Found in 26 comments on Hacker News
clolege · 2022-11-26 · Original thread
I've also been trying to improve my writing recently. What's helped me was to read through a couple of resources on how to write better [0,1,2], and then:

1. Apply the better writing advice to my everyday speech

2. Focus on writing down exactly what I wanted to say, and how I would have said it

School taught me to be super wordy and focus overly on the editing stage. Nowadays, I read everything I write out loud and if it sounds awkward (or not like me) then I just delete it and write it again from scratch. Oftentimes it helps to just close my eyes, say what I want to out loud, then write down what I just said.

It can turn out to be a little bit wordier, but it almost always ends up being easier to read :)

[0] [1] [2]

luxurytent · 2021-06-05 · Original thread
On Writing Well:

Also, practice. Keep writing. Write postmortems, discovery docs, blog posts, threaded tweets. Practice in multiple mediums and find your style.

lallysingh · 2020-09-28 · Original thread
A real human! Welcome! I'm glad to hear from _you_!

One last bit of unsolicited advice: your job is writing. This is the best writing book I've ever read that deals with the issues I saw in your writing:

You can tell the author knows what they're talking about because the book is a really easy read!

valbaca · 2019-05-31 · Original thread
I've taken the class within Amazon.

Honestly there isn't anything that you couldn't get by simply reading and applying the advice from "The Elements of Style" by Strunk and White[1] and "On Writing Well" by Zinsser [2].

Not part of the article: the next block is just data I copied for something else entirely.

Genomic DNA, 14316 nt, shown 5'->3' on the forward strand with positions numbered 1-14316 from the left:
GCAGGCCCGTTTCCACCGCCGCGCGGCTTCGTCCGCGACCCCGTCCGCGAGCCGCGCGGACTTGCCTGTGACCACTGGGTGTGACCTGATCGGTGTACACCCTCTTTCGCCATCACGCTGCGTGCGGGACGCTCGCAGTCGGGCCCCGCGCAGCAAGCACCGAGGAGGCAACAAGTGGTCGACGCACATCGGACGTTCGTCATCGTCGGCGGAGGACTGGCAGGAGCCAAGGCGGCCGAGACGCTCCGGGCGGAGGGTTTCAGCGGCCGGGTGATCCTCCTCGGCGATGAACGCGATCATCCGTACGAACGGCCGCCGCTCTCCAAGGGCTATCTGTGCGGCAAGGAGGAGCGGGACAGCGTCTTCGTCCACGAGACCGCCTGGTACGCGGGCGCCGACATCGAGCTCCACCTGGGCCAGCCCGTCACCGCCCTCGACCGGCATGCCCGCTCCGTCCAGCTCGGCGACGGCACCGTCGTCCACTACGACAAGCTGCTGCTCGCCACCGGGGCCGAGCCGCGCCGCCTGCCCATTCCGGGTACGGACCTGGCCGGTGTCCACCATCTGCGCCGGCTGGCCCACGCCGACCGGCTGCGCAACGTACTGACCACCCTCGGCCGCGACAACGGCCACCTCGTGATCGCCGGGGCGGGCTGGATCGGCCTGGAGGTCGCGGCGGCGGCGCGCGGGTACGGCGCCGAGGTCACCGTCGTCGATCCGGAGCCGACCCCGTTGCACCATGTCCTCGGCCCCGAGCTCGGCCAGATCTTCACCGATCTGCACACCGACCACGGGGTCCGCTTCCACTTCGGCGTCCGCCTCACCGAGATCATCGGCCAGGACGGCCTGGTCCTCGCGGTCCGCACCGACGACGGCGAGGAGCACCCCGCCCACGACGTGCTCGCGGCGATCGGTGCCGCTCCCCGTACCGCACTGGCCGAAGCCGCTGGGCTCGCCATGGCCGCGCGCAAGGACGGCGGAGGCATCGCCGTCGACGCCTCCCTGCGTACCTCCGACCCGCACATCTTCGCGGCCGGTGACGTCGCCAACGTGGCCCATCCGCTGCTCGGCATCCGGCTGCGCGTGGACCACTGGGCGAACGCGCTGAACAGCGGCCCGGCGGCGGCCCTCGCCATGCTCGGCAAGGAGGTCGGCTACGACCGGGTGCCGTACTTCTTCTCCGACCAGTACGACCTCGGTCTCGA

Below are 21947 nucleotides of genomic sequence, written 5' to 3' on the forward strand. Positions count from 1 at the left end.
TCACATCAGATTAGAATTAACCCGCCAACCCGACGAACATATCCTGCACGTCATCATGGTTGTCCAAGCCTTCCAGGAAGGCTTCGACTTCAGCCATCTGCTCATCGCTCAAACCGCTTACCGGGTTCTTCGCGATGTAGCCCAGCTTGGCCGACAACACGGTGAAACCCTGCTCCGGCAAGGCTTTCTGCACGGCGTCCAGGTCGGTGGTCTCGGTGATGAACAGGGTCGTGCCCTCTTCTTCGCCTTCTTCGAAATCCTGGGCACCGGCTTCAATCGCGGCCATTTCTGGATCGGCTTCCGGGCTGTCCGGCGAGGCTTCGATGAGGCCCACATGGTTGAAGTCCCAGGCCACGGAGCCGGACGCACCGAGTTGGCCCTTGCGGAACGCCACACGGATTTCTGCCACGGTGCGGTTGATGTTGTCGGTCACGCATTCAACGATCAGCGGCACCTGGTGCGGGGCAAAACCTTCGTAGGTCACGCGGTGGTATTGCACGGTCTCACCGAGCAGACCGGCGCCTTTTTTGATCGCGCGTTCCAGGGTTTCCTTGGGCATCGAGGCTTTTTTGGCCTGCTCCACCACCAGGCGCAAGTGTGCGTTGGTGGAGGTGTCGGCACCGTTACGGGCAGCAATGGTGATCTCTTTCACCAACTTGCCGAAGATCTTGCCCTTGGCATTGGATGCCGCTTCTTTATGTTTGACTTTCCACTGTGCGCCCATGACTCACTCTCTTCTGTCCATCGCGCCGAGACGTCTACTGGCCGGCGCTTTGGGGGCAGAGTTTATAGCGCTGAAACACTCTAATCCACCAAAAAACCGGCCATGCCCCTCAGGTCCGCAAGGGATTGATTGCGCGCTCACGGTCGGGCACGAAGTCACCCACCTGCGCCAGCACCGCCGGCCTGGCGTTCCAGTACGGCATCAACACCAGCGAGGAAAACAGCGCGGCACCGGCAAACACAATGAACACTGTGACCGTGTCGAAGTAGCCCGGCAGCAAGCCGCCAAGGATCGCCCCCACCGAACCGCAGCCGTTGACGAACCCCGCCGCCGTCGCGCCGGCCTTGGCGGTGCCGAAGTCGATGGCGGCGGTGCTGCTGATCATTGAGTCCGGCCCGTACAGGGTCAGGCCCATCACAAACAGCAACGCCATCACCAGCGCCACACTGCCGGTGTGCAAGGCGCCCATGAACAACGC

The primary philosophy is that if you can't write well, then you haven't thought it through. The act of writing is an act of reasoning.

0. Practice in a strong feedback loop. This applies for anything, not just writing.

1. Ruthlessly reduce your sentences. Repeat until you can't eliminate or combine any more words.

2. Avoid adverbs. Use "dashed" or "sprinted" instead of "ran quickly". Learn more words.

3. Avoid weasel words like "should" "could" "might". Take a stance and give concrete reasons.

4. Use concrete data over descriptors. "+5% profit" over "increased profit".

5. Write in active voice. Look up the "by Zombies" trick.

6. Use the simplest word that maintains your meaning. No one needs to use the word "utilize".



idlewords · 2016-09-10 · Original thread
The best guide I've ever read to writing nonfiction is William Zinsser's "On Writing Well". If you do any writing for work or pleasure, his advice is indispensable:

On Writing Well is entertaining on top of being instructive and informative. Very short read too. Every should get a copy.

nazka · 2015-11-23 · Original thread
On top of what have been said, there are two important advantages over young people that old devs should have. The first advantage is that compared to young people your advantage is your long experience in Computer Science. For instance: you should have a better understanding of your stack, you have mastered a lot of the basics of CS with several paradigms in different programming languages, databases SQL/NoSQL, etc... You may have a little bit of knowledge around the edge of your stack and outside...

For the second advantage it depends where you want to do. If you want to stay a dev and only code then the best thing to do is to master your stack and learn complex things. By doing that you differentiate yourself and increase the barrier of entry. So for instance to learn C++, AWS, Machine Learning, Hadoop ecosystem, webgl... Depending your field and what can be the next big hard thing with it.